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120 years of faithfulness in Acton

An ‘uncommon’ little church

Posted: August 29, 2008 9:02 p.m.
Updated: October 31, 2008 5:00 a.m.

Rev. Dr. Judith A. Hirsch-Fikejs, pastor of Acton Community Church, stands outside the church Wednesday. The church in the rural enclave of the valley is celebrating its 120 year anniversary.

 
The Rev. Dr. Judith Hirsch-Fikejs remembers bringing up one key question when she interviewed for the pastor position at Acton Community Presbyterian Church in 1985: “Do you want to be a church in the community or a community church?”

As the first full-time pastor since the church’s beginnings in 1888, Hirsch-Fikejs spent the last two decades making sure the congregation became a “community church” and remains a historical centerpiece of the Acton community.

Full of history

The church, established a year after Acton was founded, was then known as the Union Religious & Moral Society. Services were held in “The Little White School House,” which was built from California redwood and is now a private residence.

As the church grew and a Sunday school was added, the congregation took form, becoming affiliated with the Presbyterian Church (USA) in 1916.

The church owns the 12 acres of Acton Cemetery, which is located a stone’s throw from the church grounds, making it the only Presbyterian Church west of the Mississippi to own its own cemetery, Hirsch-Fikejs said.
While the sanctuary, Hedgecock Hall, Heritage Field, annex and memorial flag have been stationed at Crown Valley Road for decades, the sanctuary building remains one of the oldest in Acton.

But despite the modifications and updates made to the building on Crown Valley Road over the years, the church still managed to catch the eye of Hollywood.

A range of television shows and movies like “Spanglish,” “The Six Million Dollar Man,” and “The A-Team” were filmed at the church, which is frequently referred to as “cute” church.

“Old Western churches are not common anymore,” she said.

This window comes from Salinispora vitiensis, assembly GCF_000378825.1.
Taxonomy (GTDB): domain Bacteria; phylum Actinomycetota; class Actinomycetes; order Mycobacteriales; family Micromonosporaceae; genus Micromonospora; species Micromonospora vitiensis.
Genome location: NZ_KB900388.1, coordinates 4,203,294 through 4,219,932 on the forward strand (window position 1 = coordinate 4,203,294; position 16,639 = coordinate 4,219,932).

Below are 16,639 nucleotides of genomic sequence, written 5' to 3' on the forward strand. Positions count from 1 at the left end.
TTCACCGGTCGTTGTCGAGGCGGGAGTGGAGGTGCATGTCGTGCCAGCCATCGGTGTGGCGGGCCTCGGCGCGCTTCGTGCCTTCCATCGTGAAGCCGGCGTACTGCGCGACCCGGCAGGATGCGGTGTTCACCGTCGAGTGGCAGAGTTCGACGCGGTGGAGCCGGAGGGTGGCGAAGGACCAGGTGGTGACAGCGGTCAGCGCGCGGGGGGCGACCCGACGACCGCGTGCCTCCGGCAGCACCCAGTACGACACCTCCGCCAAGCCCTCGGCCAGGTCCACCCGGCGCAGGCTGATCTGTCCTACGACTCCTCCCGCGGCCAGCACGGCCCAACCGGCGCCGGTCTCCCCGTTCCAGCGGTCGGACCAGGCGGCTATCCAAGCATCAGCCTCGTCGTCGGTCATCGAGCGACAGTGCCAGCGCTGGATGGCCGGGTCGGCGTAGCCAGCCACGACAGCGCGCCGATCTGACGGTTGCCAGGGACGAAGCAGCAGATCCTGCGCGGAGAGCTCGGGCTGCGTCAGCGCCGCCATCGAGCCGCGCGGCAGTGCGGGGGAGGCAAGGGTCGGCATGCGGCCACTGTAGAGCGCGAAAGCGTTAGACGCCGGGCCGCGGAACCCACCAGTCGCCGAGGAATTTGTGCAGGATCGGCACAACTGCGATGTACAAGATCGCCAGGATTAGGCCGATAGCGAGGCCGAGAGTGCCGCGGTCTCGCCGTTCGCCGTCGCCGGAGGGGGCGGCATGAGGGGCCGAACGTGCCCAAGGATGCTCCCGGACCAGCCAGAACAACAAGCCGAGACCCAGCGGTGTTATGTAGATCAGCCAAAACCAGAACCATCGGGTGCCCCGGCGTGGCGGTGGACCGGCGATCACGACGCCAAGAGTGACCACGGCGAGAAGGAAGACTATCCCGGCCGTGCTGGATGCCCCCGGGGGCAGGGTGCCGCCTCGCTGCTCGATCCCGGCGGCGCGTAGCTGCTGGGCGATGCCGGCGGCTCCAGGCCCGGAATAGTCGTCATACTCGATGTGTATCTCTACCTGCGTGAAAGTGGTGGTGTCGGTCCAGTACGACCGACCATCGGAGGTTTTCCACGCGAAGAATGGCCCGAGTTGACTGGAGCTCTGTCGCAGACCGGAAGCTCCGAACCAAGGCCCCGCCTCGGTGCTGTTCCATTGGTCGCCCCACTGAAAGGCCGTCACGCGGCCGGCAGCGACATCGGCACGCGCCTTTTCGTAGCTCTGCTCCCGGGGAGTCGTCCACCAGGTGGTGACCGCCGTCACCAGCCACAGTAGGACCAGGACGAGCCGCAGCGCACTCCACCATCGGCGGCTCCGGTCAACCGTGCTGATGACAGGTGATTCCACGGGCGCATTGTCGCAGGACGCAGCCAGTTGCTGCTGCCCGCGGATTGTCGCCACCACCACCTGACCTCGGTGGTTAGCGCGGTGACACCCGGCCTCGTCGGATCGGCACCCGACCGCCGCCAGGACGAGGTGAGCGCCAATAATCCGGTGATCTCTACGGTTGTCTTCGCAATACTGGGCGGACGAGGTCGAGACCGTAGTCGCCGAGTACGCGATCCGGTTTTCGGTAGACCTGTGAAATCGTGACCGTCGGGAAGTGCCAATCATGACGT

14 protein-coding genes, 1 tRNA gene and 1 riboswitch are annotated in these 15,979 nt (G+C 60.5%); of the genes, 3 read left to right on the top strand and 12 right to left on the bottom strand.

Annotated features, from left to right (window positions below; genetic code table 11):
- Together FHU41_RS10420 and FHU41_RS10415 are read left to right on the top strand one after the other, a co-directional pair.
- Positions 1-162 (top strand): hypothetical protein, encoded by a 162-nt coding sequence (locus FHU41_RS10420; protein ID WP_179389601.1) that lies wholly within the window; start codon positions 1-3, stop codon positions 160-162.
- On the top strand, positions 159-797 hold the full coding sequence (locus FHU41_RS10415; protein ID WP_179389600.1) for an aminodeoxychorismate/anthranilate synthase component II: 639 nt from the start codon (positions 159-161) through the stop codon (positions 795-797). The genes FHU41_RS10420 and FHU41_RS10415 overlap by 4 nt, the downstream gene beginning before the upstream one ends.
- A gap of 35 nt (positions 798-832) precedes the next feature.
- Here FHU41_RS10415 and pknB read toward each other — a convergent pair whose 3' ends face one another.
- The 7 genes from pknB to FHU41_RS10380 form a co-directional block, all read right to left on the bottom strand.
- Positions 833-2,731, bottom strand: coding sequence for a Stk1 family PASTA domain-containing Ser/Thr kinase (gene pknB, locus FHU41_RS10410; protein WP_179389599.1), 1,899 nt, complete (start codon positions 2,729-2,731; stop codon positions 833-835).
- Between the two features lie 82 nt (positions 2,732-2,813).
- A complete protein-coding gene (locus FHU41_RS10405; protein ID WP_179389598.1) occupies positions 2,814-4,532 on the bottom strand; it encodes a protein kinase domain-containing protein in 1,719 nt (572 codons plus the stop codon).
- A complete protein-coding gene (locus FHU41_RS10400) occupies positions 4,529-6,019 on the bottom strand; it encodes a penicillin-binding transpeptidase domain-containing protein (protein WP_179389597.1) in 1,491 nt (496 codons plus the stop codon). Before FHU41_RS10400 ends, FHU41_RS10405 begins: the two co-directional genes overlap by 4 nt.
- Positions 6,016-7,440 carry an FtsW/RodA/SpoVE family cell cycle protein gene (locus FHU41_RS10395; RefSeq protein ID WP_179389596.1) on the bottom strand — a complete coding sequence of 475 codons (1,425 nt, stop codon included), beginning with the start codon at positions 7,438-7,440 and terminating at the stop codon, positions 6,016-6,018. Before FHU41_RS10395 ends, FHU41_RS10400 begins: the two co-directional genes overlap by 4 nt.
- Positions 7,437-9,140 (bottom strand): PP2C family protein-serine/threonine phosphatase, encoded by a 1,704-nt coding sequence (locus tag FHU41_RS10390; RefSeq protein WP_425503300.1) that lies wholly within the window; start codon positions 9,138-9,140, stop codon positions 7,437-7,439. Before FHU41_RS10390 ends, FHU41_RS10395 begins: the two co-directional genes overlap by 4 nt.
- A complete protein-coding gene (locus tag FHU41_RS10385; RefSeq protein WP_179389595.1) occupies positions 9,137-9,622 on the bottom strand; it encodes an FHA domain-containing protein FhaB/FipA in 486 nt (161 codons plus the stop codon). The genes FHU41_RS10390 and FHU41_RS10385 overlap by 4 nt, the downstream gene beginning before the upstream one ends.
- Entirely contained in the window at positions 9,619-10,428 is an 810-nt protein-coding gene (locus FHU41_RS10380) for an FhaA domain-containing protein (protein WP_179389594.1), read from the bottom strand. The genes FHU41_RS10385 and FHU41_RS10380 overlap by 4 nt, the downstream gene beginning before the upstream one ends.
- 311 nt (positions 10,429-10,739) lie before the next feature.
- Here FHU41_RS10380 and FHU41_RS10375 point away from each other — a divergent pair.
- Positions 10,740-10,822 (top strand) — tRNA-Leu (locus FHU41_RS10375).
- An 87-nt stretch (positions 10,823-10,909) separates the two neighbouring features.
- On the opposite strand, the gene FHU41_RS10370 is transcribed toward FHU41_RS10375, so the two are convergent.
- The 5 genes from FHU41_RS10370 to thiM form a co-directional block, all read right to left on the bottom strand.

Defining community
Acton Community Presbyterian Church has grown to maintain a visual presence in the community.
Town council committees and other Acton congregations frequently use the church’s space to meet, Hirsch-Fikejs said.

The church, which draws about 50 Sunday morning worshippers a week, hosts e-waste recycling events, concerts and food drives.

The congregation is also  sponsoring a fall cleanup at Acton Cemetery on Oct. 11.

The reverend is planning to make the Presbyterian church a host site for the Angel Food Ministry, which provides quality food to those who need it.

Besides being a spot for the community to meet, Hirsch-Fikejs said the church should be a way for people to understand the mysteries of their lives, especially when people say they believe in God but fail to regularly attend a congregation.

“The leadership of the church has failed to live up to the moral and spiritual expectations,” she said.

While community-minded, Hirsch-Fikejs said the church gives people a means to search for answers to life questions like what it means to be a citizen of the world. She said those questions are a reason why movies and shows like “Star Wars,” “Charmed” and “Saving Grace” have remained popular.

She said it’s through faith that people wrestle with  philosophical questions.

“Religion is a perspective that can talk to people,” she said.

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